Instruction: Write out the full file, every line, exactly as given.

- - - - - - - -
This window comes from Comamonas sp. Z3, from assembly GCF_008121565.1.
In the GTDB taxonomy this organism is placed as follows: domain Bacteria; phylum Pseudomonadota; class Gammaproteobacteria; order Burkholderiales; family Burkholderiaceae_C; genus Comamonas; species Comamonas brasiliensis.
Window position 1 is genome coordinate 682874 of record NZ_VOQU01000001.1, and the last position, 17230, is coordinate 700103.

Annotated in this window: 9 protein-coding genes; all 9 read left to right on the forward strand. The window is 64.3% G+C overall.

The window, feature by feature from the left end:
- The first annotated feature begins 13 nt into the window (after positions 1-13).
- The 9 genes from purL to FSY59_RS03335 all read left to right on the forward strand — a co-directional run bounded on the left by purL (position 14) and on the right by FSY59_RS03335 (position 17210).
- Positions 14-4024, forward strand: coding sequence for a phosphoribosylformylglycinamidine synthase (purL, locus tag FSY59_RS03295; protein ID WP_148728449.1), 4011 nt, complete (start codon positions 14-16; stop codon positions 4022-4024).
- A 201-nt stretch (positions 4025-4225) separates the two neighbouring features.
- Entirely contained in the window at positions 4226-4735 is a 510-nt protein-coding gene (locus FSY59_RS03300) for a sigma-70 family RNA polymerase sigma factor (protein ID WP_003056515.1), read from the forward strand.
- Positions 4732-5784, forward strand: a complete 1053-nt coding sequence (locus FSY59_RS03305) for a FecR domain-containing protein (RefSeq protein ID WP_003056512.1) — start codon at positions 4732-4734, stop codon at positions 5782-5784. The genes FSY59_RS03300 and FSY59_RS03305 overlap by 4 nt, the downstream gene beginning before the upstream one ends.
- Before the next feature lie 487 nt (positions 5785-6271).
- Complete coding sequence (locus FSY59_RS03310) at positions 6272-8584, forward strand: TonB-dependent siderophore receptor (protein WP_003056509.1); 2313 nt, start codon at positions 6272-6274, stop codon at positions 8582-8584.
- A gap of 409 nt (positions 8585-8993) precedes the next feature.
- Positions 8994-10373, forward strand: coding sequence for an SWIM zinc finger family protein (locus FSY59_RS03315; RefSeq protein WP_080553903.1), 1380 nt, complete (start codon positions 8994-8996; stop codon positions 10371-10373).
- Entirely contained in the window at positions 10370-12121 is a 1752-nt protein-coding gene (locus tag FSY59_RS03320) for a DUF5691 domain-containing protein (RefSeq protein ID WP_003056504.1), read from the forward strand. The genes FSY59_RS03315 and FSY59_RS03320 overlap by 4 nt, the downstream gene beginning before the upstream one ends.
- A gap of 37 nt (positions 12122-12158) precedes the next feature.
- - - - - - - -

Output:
This window comes from Comamonas sp. Z3, from assembly GCF_008121565.1.
In the GTDB taxonomy this organism is placed as follows: domain Bacteria; phylum Pseudomonadota; class Gammaproteobacteria; order Burkholderiales; family Burkholderiaceae_C; genus Comamonas; species Comamonas brasiliensis.
Window position 1 is genome coordinate 682874 of record NZ_VOQU01000001.1, and the last position, 17230, is coordinate 700103.

Annotated in this window: 9 protein-coding genes; all 9 read left to right on the forward strand. The window is 64.3% G+C overall.

The window, feature by feature from the left end:
- The first annotated feature begins 13 nt into the window (after positions 1-13).
- The 9 genes from purL to FSY59_RS03335 all read left to right on the forward strand — a co-directional run bounded on the left by purL (position 14) and on the right by FSY59_RS03335 (position 17210).
- Positions 14-4024, forward strand: coding sequence for a phosphoribosylformylglycinamidine synthase (purL, locus tag FSY59_RS03295; protein ID WP_148728449.1), 4011 nt, complete (start codon positions 14-16; stop codon positions 4022-4024).
- A 201-nt stretch (positions 4025-4225) separates the two neighbouring features.
- Entirely contained in the window at positions 4226-4735 is a 510-nt protein-coding gene (locus FSY59_RS03300) for a sigma-70 family RNA polymerase sigma factor (protein ID WP_003056515.1), read from the forward strand.
- Positions 4732-5784, forward strand: a complete 1053-nt coding sequence (locus FSY59_RS03305) for a FecR domain-containing protein (RefSeq protein ID WP_003056512.1) — start codon at positions 4732-4734, stop codon at positions 5782-5784. The genes FSY59_RS03300 and FSY59_RS03305 overlap by 4 nt, the downstream gene beginning before the upstream one ends.
- Before the next feature lie 487 nt (positions 5785-6271).
- Complete coding sequence (locus FSY59_RS03310) at positions 6272-8584, forward strand: TonB-dependent siderophore receptor (protein WP_003056509.1); 2313 nt, start codon at positions 6272-6274, stop codon at positions 8582-8584.
- A gap of 409 nt (positions 8585-8993) precedes the next feature.
- Positions 8994-10373, forward strand: coding sequence for an SWIM zinc finger family protein (locus FSY59_RS03315; RefSeq protein WP_080553903.1), 1380 nt, complete (start codon positions 8994-8996; stop codon positions 10371-10373).
- Entirely contained in the window at positions 10370-12121 is a 1752-nt protein-coding gene (locus tag FSY59_RS03320) for a DUF5691 domain-containing protein (RefSeq protein ID WP_003056504.1), read from the forward strand. The genes FSY59_RS03315 and FSY59_RS03320 overlap by 4 nt, the downstream gene beginning before the upstream one ends.
- A gap of 37 nt (positions 12122-12158) precedes the next feature.